In the coming days, the US Senate is likely to consider the Inflation Reduction Act, a landmark agreement between Senator Manchin (D-WV) and Majority Leader Schumer (D-NY). This legislation furthers the Biden-Harris administration’s goal of supporting Americans and small businesses from the outset by cutting health care costs for millions, reducing deficits, investing in domestic energy production and production, and sustaining long-term address tax differentials that benefit the richest companies.
As these initiatives address many of the long-standing issues affecting their bottom line, it’s no surprise that small business owners across the country find the Inflation Reduction Act appealing.
dr. Erika Gonzalez, CEO, President, and Co-Founder of South Texas Allergy and Asthma Medical Professionals (STAAMP) and STAAMP Clinical Research in San Antonio, spoke in support of the bill and said the legislation, “will lower businesses’ bottom line and enable them to to be more competitive in the labor market. I am pleased to see that the Inflation Reduction Act includes a reduction in the cost of prescription drugs, which is a major driver of health care costs and remains the No. 1 policy issue for small businesses.”
Like dr. Gonzalez pointed out, one of the critical measures in the Inflation Reduction Act focuses on rising health care costs. A Recent Small Business for America’s Future questionnaire found that 83% of small business owners said rising health insurance policies have negatively impacted their business, forcing them to raise prices and hold back their growth. The Inflation Reduction Act is helping to tackle rising health care costs in several ways. The first is by extending the Affordable Care Act grants for another three years and the second is by allowing Medicare to negotiate drug prices.
In addition, the legislation limits out-of-pocket costs for Medicare and ensures that companies don’t arbitrarily raise prices faster than inflation. A recent Kaiser study found that prices were above inflation for half of all drugs covered by Medicare in 2020.
“Because we are committed to attracting and retaining talented employees, we offer comprehensive health insurance. But health care costs are skyrocketing and in turn limiting our growth as a company. It’s true that small businesses are the backbone of the U.S. economy, but we shouldn’t bend over backwards just to stay in business,” said Carling McManus, owner of CEO 84 Agency in Charleston, WV, when speaking about why they are shutting down health facilities. supports. of the legislation.
Small business owners generally never ask for benefits, but they do ask for a level playing field, especially when it comes to taxes. This legislation does that by closing critical loopholes, setting a minimum corporate tax rate of 15%, and providing $124 billion to the Internal Revenue Service for tax enforcement. This minimum corporate tax rate does not affect small businesses. In fact, it will only raise taxes on nearly 200 companies that make more than $1 billion in profits and pay less than 15% in federal taxes. Major US industries are behind this wise move to level the playing field in corporate tax. In an article in The hillMichael Hanson, Senior Executive Vice President for Public Affairs at the Retail Industry Leaders Association, said: “The agreement reached achieves all the goals retailers have set out to achieve during the corporate tax debate: permanent lower rates, fairness to ensure all contributions, and better enforcement to collect what is legally owed.”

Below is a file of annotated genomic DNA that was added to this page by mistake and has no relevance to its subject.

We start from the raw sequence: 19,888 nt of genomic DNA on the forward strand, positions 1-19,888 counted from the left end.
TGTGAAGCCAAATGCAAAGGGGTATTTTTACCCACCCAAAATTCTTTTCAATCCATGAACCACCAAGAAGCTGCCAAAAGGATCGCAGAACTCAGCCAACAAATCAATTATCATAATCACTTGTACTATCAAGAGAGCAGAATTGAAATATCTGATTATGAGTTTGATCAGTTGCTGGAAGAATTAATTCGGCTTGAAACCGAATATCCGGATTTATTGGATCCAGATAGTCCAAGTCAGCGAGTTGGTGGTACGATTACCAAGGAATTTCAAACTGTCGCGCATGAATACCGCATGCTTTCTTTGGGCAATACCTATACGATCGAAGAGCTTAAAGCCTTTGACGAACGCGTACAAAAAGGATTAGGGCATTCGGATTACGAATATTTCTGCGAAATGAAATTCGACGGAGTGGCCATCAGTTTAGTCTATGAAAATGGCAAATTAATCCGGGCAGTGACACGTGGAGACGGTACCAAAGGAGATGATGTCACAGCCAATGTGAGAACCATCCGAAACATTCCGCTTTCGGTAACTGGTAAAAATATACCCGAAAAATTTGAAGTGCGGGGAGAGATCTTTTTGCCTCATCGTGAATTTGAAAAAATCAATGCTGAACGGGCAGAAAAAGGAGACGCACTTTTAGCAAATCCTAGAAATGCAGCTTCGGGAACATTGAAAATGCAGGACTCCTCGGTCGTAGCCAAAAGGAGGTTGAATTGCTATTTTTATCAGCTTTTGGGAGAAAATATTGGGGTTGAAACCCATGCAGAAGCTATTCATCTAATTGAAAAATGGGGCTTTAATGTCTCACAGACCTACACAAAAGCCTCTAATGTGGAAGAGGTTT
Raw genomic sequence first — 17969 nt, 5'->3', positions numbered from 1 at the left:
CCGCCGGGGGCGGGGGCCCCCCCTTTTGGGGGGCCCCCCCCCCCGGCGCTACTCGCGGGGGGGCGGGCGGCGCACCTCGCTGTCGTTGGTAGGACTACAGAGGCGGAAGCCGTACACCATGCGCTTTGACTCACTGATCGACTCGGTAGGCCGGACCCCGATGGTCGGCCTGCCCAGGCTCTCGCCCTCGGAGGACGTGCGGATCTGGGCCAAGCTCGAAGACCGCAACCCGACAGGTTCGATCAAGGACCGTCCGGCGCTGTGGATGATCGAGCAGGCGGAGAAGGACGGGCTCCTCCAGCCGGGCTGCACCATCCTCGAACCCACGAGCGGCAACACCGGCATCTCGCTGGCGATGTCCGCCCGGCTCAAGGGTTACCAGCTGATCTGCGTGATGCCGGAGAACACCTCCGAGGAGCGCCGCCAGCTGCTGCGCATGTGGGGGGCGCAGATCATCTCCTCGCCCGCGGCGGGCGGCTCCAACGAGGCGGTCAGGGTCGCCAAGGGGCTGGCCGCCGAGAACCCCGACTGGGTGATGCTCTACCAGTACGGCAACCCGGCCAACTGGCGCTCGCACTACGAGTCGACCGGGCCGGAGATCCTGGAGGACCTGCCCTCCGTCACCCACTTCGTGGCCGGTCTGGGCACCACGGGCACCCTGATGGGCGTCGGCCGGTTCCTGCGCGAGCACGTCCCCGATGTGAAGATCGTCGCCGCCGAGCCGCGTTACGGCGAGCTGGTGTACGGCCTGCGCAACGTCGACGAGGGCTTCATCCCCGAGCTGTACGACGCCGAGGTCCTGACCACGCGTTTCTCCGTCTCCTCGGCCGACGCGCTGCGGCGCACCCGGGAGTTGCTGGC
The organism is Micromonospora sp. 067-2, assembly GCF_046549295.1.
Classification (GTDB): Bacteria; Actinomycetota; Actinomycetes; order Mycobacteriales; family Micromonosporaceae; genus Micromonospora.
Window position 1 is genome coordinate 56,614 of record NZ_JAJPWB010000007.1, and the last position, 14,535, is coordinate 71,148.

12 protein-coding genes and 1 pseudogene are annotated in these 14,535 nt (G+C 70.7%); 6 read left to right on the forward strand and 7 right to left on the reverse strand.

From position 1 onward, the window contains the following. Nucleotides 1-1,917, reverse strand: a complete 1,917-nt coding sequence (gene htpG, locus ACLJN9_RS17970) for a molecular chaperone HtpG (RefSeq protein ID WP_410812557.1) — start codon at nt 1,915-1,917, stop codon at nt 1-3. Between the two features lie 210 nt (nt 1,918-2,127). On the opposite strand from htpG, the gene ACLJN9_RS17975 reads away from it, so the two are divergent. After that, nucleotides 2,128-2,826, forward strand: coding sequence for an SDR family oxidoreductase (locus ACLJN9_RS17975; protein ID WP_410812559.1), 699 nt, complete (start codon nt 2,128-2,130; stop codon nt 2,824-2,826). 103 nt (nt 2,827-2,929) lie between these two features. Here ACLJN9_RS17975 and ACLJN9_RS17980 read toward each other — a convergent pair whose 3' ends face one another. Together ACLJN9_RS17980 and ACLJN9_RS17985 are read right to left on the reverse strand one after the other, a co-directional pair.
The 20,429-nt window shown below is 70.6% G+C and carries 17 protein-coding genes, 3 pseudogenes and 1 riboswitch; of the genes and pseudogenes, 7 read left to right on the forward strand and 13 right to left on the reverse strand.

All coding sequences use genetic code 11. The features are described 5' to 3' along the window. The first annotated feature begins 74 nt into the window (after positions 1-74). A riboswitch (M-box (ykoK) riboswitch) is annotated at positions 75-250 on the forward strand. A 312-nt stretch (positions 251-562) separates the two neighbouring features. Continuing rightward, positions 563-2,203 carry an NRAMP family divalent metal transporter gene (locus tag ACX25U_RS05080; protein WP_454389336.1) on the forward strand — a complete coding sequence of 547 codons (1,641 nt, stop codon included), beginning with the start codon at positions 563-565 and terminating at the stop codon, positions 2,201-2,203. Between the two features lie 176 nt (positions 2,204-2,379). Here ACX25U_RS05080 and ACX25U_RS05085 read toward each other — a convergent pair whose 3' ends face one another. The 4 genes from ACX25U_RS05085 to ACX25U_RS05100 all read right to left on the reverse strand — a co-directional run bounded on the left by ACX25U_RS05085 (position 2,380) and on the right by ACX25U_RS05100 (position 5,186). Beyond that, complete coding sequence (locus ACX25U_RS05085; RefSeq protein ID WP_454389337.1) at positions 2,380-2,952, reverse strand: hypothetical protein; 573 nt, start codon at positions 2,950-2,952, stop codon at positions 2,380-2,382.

And small business owners agree. Loopholes and tax breaks for large companies are creating a huge deficit in our country’s budget that is being filled by small businesses and the middle class. We need changes to ensure that large companies pay their fair share. The Inflation Reduction Act does just that said Christine Chin Ryan, owner of Synergy Consulting, Inc., in Portland, OR.
The Inflation Reduction Act is also investing about $300 billion in deficit reduction. This, in turn, will help reduce inflationary pressures that drive up prices for both companies and their customers.
Small business owners aren’t the only ones who think this legislation is good economic policy. Economists share their views. On Tuesday, 126 of the nation’s top economists, including seven Nobel laureates and two former secretaries of the US Treasury Department, sent a letter to congressional leaders who support the Inflation Reduction Act. They wrote: “This proposal addresses some of the country’s biggest challenges at scale. And because it is narrowing deficit, it does so while putting downward pressure on inflation. We strongly urge Congress to act decisively to build a stronger economy by passing the Inflation Reduction Act as soon as possible.”
Former Treasury Secretary Larry Summers agrees that this legislation is moving in the right direction. Last week he has tweeted“Less demand, more supply and directly better bargaining for lower prices – those are the things involved in reducing inflation. The bill reduces the deficit and the level of demand in the economy, lowers drug prices recipe and increases supply by stimulating energy production.”
It’s no secret that rising inflation is generally affecting small business owners, working families and other vulnerable populations. While America is doing reasonably well compared to other developed countries, we need to address these issues with legislation that takes bold steps to tackle inflation and address core issues: health care costs, energy costs, and a fairer tax system. While some who represent certain corporate interests in Washington disagree, many American industry and business leaders, small business owners and economists believe there is much in this legislation that will move our country forward.